Similarly, the hierarchy of virtual categories 94 is headed by a “vintage cars” category that includes a child “Ford” category and a grandchild “Model T” category. The “Model T” category is again linked, by an appropriate category identifier within the actual_category field 86, to the actual “Model T” category of the actual categories 90.
It will furthermore be noted that, in one embodiment, only real categories are indicated in the IS_LEAF field 76 as being leaf categories.
In one embodiment of the present invention, as mentioned above, data items may only be categorized under a hierarchy of actual categories 90, and not under a hierarchy of virtual categories. It is for this reason that only actual categories may be indicated as leaf categories.
While the hierarchies of virtual categories 92 and 94 are indicated as being distinct hierarchies, these hierarchies may in fact be sub-hierarchies of a larger hierarchy of virtual categories. Nonetheless, the present application contemplates that the category table 47 may define multiple hierarchies of virtual categories, and that multiple virtual categories may be linked to, or pointed to, a single actual category.
The method 110 commences at block 112 with the definition, for example by a database designer, of a hierarchy of “actual” categories 100 being described by a respective category records that each specify a category identifier.
At block 114, the database designer then defines at least one hierarchy and multiple hierarchies, of “virtual” categories 102 within the category table 47. In one embodiment, the virtual categories are not intended to be presented to a user for selection to categorize a data item, but are linked, in the manner described above, to actual categories.
At block 116, in an actual_category field 86 for each “leaf” virtual category, the database designer includes a pointer (or link) in the form of a category identifier to a “actual” leaf category.
The method 120 commences at block 122, with the presentation to a user of a list of top-level virtual categories. For example, the top-level categories may be the parent categories of the virtual categories 102 illustrated in
At block 124, user selection of a virtual category is detected. For example, by performing a “point-and-click” operation utilizing a cursor control device, a user may select the “cars” category of the virtual categories 140 shown in
At block 126, a list of next-level virtual category is presented, based on the virtual category selected at block 124.
At block 128, a user selection of a next-level virtual category is detected, in the same manner described above. For example, assuming user selection of a hypertext link 146 for the “Ford” category of the list 144 of categories shown in
At block 130, a leaf category, or leaf categories, of the virtual category selected at block 128 may, in one embodiment, be identified so as to facilitate presentation of all data items associated with that leaf category or categories. For example, all leaf categories that depend from the virtual “Ford” category selected at block 128 may be identified. Such leaf categories may include the virtual “Taurus” category or the virtual “Model T” category discussed above with reference to
Where the category selected at block 128 itself comprises a leaf category, it will be appreciated that such a category itself be identified as the leaf category at block 130.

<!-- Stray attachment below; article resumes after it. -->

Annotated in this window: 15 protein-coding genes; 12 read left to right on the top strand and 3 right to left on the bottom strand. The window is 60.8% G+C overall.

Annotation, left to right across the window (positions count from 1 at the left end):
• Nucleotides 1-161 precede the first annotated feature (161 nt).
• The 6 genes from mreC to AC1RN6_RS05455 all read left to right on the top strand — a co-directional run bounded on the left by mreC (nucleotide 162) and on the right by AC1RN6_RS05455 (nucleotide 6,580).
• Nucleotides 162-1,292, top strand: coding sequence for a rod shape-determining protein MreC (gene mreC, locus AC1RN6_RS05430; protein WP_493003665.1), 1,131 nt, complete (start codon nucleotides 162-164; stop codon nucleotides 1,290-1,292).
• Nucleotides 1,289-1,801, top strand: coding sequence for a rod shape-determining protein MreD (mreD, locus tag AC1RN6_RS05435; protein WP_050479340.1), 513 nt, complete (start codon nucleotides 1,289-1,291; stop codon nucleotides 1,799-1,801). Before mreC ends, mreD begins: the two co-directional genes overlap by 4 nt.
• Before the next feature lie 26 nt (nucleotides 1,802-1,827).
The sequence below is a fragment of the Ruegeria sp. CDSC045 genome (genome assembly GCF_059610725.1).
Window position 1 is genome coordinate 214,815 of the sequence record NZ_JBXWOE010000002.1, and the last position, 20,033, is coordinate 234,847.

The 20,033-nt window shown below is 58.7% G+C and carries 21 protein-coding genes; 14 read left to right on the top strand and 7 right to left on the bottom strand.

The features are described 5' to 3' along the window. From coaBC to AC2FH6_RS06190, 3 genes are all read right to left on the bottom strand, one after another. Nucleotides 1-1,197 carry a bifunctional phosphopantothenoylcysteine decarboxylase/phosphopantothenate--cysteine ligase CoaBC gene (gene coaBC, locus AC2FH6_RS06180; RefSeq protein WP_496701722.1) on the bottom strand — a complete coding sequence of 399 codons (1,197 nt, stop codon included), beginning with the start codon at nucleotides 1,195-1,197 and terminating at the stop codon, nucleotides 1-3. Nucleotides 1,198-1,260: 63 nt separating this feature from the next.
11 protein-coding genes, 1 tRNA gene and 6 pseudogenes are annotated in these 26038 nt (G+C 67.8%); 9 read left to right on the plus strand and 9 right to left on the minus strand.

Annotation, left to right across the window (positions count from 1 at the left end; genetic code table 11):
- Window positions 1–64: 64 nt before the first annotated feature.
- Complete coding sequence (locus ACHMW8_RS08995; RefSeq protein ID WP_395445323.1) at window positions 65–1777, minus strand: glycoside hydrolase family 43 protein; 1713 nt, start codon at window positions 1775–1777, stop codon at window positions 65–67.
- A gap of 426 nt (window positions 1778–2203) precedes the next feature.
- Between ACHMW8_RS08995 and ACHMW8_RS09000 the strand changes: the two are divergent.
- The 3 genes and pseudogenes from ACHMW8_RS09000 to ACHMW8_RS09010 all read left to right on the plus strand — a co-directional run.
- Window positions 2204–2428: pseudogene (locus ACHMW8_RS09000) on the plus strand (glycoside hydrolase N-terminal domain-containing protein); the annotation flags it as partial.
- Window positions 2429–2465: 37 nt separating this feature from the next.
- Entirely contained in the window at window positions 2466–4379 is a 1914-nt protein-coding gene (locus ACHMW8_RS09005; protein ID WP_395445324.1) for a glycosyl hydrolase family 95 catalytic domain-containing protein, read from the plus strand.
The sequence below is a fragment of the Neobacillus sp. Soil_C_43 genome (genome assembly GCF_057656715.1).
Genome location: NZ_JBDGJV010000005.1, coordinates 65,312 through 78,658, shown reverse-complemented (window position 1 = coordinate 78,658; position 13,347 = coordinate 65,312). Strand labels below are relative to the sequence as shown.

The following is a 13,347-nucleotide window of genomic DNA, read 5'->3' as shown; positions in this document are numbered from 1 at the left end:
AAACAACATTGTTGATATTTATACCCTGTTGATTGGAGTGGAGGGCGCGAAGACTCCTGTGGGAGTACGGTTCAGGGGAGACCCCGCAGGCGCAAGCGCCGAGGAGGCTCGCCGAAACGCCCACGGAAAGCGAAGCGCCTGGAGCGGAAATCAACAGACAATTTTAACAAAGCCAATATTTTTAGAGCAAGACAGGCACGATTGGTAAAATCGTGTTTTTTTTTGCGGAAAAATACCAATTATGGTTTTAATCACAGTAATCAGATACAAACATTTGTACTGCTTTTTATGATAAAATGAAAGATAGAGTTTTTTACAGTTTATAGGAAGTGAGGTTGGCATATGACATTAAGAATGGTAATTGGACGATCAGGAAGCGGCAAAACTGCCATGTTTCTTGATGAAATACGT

At block 132, a mapping, or linking, operation is performed so as to map the relevant virtual leaf categories identified at block 130 to actual leaf categories. Specifically, as described above, this mapping operation may be performed utilizing a category identifier included within the actual_category field 86 of each relevant virtual category.
Having then identified one or more actual leaf categories corresponding to the virtual leaf categories, at block 134, data items categorized as being attributed to the identified real leaf categories are identified and presented in a user interface.
As described above, in one embodiment, a user (e.g., a seller) utilizing the network-based auction facility 10 or an administrator classifying data items for presentation via a web site, may be presented with the option of only classifying data items within the context of a hierarchy of actual (and not virtual) categories.
It should thus be noted that, in the exemplary embodiment, data items are classified according to a selected leaf category. Such leaf categories may be viewed as a category path selected within the context of a hierarchy of categories. For example, the full categorization of a data item may be viewed as the “passenger vehicle/Ford/Taurus” categorization.
The methodologies described above may, it will be appreciated, be performed by software modules residing and executing on a wide variety of machines. In one embodiment, the mapping of the virtual leaf categories to actual leaf categories may be performed by a “listings produce” module or object that issues a series of SQL statements against the database 23. The “listings produce” object may reside, for example, on a CGI server 18 or be part of the database engine server 22.
The computer system 300 includes a processor 302, a main memory 304 and a static memory 306, which communicate with each other via a bus 308. The computer system 300 may further include a video display unit 310 (e.g., a liquid crystal display (LCD) or a cathode ray tube (CRT)). The computer system 300 also includes an alpha-numeric input device 312 (e.g. a keyboard), a cursor control device 314 (e.g. a mouse), a disk drive unit 316, a signal generation device 320 (e.g. a speaker) and a network interface device 322.